A Peplum Party

Oof, it’s been a little while since you’ve seen me around these parts, eh? Life got a bit busy, truth be told. I started my Masters, which goes hand in hand with a full time placement which seemed like a great idea at the time, and now… well put it this way, if I’m not at work, I’m writing essays, and if I’m doing neither, I’m having a recurring dream about the many many case notes I’m inevitably falling behind on. But anyway, I digress. Safe to say, life has been a bit busy and sewing has fallen by the wayside. I’ve missed it terribly but just haven’t had the energy for it in the snatched hours I’ve found to relax here and there. So when my manager suggested I take a full two (two!!!) weeks off over Christmas I leapt at the chance, not just because it would give me time to make my brother’s Christmas present (more on that another time).

To ease me back into it all, I decided on a tried and true pattern that I knew I’d love. It’s a peplum top, taken from the same block as my summer dress of dreams (which I just tried to link, and I’ve realised I haven’t blogged about it. Classic). So here’s the Instagram post instead. It’s a design I’ve made before, in a very brief afternoon of sewing somewhere between finishing my intensive summer of lectures and starting my intensive life (?) in the office. But it’s one I’ve found myself reaching for time and again; it’s comfy, office appropriate, working-with-families-appropriate, and looks pretty cute if I say so myself. Every time I realise it’s in the wash (or that it’s the exact same outfit I wore last time I was in the office – WFH life, am I right?) I stare at my wardrobe in horror at the idea of having to use enough brain cells to pull together another outfit. So I did what any sensible sewist would do and made two more, #obvs.

It’s a very very straightforward bodice block with a bust dart, back neckline darts and a cropped waist. I then added a peplum by gathering three long rectangles of fabric (it would’ve been two, but fabric on these was tight so one of the pieces wasn’t cut on the fold) and my favourite elbow length sleeves. I often find facings more hassle than they’re worth so finished the necklines with bias binding, both of which were designed by the fabulous Laura of The Specky Seamstress as part of her latest venture. Are there about 6 more of her designs in my basket? Who can possibly say…

I also added one of the gorgeous new labels from Little Rosy Cheeks to the monochrome blouse. The company was set up by Victoria when her children returned to school after lockdown – and I don’t know about you, but I think they’re absolutely beautiful and definitely not just for little ones. It took me a really long time to choose which ones I wanted first (because obviously I’ll be buying more) but I settled on “you do you” (a phrase I find myself uttering almost constantly) and “I am smart / I am kind / I am brave / I am me“. The latter was definitely designed for children but I think we all need a reminder sometimes, and it’s a message I want to take forwards to the children I work with so it’s a nice reminder when I get dressed in the morning.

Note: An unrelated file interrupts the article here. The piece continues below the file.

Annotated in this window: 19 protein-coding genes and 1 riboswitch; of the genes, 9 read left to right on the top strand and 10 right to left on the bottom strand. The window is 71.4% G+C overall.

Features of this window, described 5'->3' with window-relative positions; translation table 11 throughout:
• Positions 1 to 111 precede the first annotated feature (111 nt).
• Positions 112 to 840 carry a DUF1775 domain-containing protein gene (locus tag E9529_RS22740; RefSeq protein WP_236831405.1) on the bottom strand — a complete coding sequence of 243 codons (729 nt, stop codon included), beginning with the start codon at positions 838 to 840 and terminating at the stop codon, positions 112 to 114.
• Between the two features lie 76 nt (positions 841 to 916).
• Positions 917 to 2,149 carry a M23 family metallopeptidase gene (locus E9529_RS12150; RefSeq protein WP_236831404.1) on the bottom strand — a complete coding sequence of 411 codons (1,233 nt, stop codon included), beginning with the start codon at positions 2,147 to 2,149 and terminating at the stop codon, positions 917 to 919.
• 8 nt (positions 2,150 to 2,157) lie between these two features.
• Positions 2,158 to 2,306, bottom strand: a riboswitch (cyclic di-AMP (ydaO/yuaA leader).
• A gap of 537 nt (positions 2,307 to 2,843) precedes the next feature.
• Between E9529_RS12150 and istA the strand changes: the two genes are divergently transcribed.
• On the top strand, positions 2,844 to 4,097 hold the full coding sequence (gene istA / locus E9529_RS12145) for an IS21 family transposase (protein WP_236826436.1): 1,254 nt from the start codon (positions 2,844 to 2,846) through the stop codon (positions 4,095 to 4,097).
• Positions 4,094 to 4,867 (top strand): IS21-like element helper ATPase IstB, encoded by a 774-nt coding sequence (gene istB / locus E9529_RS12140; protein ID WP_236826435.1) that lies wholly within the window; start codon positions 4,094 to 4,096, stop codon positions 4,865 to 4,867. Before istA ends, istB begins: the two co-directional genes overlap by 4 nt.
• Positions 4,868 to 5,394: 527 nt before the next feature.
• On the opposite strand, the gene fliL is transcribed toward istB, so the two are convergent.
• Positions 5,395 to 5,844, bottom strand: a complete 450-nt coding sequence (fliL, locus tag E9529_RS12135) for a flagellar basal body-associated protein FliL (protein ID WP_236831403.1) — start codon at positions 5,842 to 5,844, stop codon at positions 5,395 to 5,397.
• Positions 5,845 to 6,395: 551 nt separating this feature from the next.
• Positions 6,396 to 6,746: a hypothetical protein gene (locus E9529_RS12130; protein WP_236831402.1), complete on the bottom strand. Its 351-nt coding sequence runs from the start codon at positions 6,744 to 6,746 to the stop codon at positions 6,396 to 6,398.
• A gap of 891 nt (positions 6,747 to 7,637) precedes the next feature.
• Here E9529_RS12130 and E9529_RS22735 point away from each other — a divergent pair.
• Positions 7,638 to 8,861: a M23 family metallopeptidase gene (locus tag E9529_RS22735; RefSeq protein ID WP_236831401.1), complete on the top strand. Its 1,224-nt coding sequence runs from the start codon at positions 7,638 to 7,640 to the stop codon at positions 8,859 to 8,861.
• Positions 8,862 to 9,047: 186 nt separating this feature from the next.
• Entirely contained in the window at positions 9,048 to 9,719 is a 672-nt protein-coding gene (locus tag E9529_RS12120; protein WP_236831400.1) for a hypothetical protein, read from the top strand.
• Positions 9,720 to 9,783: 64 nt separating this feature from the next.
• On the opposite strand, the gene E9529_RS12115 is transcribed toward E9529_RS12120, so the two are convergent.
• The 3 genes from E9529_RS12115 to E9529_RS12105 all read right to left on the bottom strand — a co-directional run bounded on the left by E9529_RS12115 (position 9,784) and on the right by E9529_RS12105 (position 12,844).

Somewhat unusually for me, these are both made out of cottons (What? No viscose? U ok hun?) but they’re two I fell head over heels for and bought without hesitating. Both are also remnants, something I’ve long avoided out of fear of not having enough for a project but I’m starting to love it for fabrics like these that are so well suited to becoming blouses. The first is a monochrome cotton ikat from Minerva and the latter is Lady McElroy’s Sketching In Class cotton lawn which I picked up from Sew Me Sunshine. Both sewed up like a dream although I had to be careful about pinning the Lady McElroy lawn and I used a Microtex needle to make sure it sewed up snag-free. The one thing I will say though is that being woven cottons, neither have much (or any…) give in them, so I’m definitely feeling those pounds I put on over Christmas… my first version was in a viscose crepe which has a bit more give, and really does make all the difference. I still love ’em though.

I’m sure I’m the last person on the planet to have jumped onboard the remnant train, but for anybody still hesitating I’d absolutely recommend it if you’ve got an idea of what you’re going to make (and that the pattern is going to fit the piece you’re buying!). Done properly, remnant buying is more wallet friendly as sellers often add a cheeky discount, and of course it prevents offcuts from going to waste. That said, remnants that are bought and then sit in our stash unloved, unsewn and unworn just add to the literal and figurative mountain of fabric waste that already haunts our hobby, so I guess we’d all better get on with it eh!

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